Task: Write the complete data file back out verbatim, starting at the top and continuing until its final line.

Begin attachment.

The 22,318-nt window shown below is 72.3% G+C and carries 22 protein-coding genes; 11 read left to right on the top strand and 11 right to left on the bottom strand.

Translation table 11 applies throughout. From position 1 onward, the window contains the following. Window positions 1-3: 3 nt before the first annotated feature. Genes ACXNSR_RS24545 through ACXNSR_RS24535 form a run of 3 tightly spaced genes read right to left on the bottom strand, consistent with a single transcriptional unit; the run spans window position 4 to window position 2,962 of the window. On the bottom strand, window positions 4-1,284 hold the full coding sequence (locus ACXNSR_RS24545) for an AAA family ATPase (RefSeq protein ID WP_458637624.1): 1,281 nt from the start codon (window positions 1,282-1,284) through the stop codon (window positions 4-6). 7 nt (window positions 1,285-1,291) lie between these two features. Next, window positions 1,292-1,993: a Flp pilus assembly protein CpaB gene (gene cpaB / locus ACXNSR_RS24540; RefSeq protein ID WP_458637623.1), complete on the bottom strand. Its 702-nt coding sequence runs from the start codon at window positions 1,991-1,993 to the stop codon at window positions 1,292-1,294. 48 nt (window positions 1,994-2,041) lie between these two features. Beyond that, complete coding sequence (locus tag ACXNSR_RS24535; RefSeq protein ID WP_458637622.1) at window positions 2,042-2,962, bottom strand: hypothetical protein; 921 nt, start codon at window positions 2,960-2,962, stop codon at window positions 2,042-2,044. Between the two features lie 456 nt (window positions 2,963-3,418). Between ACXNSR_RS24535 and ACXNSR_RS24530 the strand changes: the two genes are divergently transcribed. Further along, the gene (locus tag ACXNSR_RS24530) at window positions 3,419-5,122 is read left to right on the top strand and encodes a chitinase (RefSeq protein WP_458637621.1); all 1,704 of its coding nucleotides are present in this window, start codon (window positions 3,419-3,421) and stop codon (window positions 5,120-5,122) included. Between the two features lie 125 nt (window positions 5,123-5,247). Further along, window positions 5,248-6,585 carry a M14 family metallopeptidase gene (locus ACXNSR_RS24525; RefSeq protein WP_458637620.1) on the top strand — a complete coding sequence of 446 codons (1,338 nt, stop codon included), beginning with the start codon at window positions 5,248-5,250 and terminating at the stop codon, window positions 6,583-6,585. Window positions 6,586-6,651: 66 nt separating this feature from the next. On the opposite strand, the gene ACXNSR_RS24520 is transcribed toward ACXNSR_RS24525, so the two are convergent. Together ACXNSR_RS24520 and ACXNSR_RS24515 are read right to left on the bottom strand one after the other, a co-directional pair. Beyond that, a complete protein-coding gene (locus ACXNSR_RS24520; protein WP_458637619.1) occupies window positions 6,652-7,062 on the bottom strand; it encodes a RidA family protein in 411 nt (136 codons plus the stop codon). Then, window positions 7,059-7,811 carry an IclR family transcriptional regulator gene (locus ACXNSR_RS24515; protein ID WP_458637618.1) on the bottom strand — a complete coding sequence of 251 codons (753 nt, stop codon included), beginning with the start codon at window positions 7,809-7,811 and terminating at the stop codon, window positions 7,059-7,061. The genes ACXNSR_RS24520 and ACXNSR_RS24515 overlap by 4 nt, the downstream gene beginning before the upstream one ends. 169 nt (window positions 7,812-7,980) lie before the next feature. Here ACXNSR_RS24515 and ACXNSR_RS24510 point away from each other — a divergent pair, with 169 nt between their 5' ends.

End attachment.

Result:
The 22,318-nt window shown below is 72.3% G+C and carries 22 protein-coding genes; 11 read left to right on the top strand and 11 right to left on the bottom strand.

Translation table 11 applies throughout. From position 1 onward, the window contains the following. Window positions 1-3: 3 nt before the first annotated feature. Genes ACXNSR_RS24545 through ACXNSR_RS24535 form a run of 3 tightly spaced genes read right to left on the bottom strand, consistent with a single transcriptional unit; the run spans window position 4 to window position 2,962 of the window. On the bottom strand, window positions 4-1,284 hold the full coding sequence (locus ACXNSR_RS24545) for an AAA family ATPase (RefSeq protein ID WP_458637624.1): 1,281 nt from the start codon (window positions 1,282-1,284) through the stop codon (window positions 4-6). 7 nt (window positions 1,285-1,291) lie between these two features. Next, window positions 1,292-1,993: a Flp pilus assembly protein CpaB gene (gene cpaB / locus ACXNSR_RS24540; RefSeq protein ID WP_458637623.1), complete on the bottom strand. Its 702-nt coding sequence runs from the start codon at window positions 1,991-1,993 to the stop codon at window positions 1,292-1,294. 48 nt (window positions 1,994-2,041) lie between these two features. Beyond that, complete coding sequence (locus tag ACXNSR_RS24535; RefSeq protein ID WP_458637622.1) at window positions 2,042-2,962, bottom strand: hypothetical protein; 921 nt, start codon at window positions 2,960-2,962, stop codon at window positions 2,042-2,044. Between the two features lie 456 nt (window positions 2,963-3,418). Between ACXNSR_RS24535 and ACXNSR_RS24530 the strand changes: the two genes are divergently transcribed. Further along, the gene (locus tag ACXNSR_RS24530) at window positions 3,419-5,122 is read left to right on the top strand and encodes a chitinase (RefSeq protein WP_458637621.1); all 1,704 of its coding nucleotides are present in this window, start codon (window positions 3,419-3,421) and stop codon (window positions 5,120-5,122) included. Between the two features lie 125 nt (window positions 5,123-5,247). Further along, window positions 5,248-6,585 carry a M14 family metallopeptidase gene (locus ACXNSR_RS24525; RefSeq protein WP_458637620.1) on the top strand — a complete coding sequence of 446 codons (1,338 nt, stop codon included), beginning with the start codon at window positions 5,248-5,250 and terminating at the stop codon, window positions 6,583-6,585. Window positions 6,586-6,651: 66 nt separating this feature from the next. On the opposite strand, the gene ACXNSR_RS24520 is transcribed toward ACXNSR_RS24525, so the two are convergent. Together ACXNSR_RS24520 and ACXNSR_RS24515 are read right to left on the bottom strand one after the other, a co-directional pair. Beyond that, a complete protein-coding gene (locus ACXNSR_RS24520; protein WP_458637619.1) occupies window positions 6,652-7,062 on the bottom strand; it encodes a RidA family protein in 411 nt (136 codons plus the stop codon). Then, window positions 7,059-7,811 carry an IclR family transcriptional regulator gene (locus ACXNSR_RS24515; protein ID WP_458637618.1) on the bottom strand — a complete coding sequence of 251 codons (753 nt, stop codon included), beginning with the start codon at window positions 7,809-7,811 and terminating at the stop codon, window positions 7,059-7,061. The genes ACXNSR_RS24520 and ACXNSR_RS24515 overlap by 4 nt, the downstream gene beginning before the upstream one ends. 169 nt (window positions 7,812-7,980) lie before the next feature. Here ACXNSR_RS24515 and ACXNSR_RS24510 point away from each other — a divergent pair, with 169 nt between their 5' ends.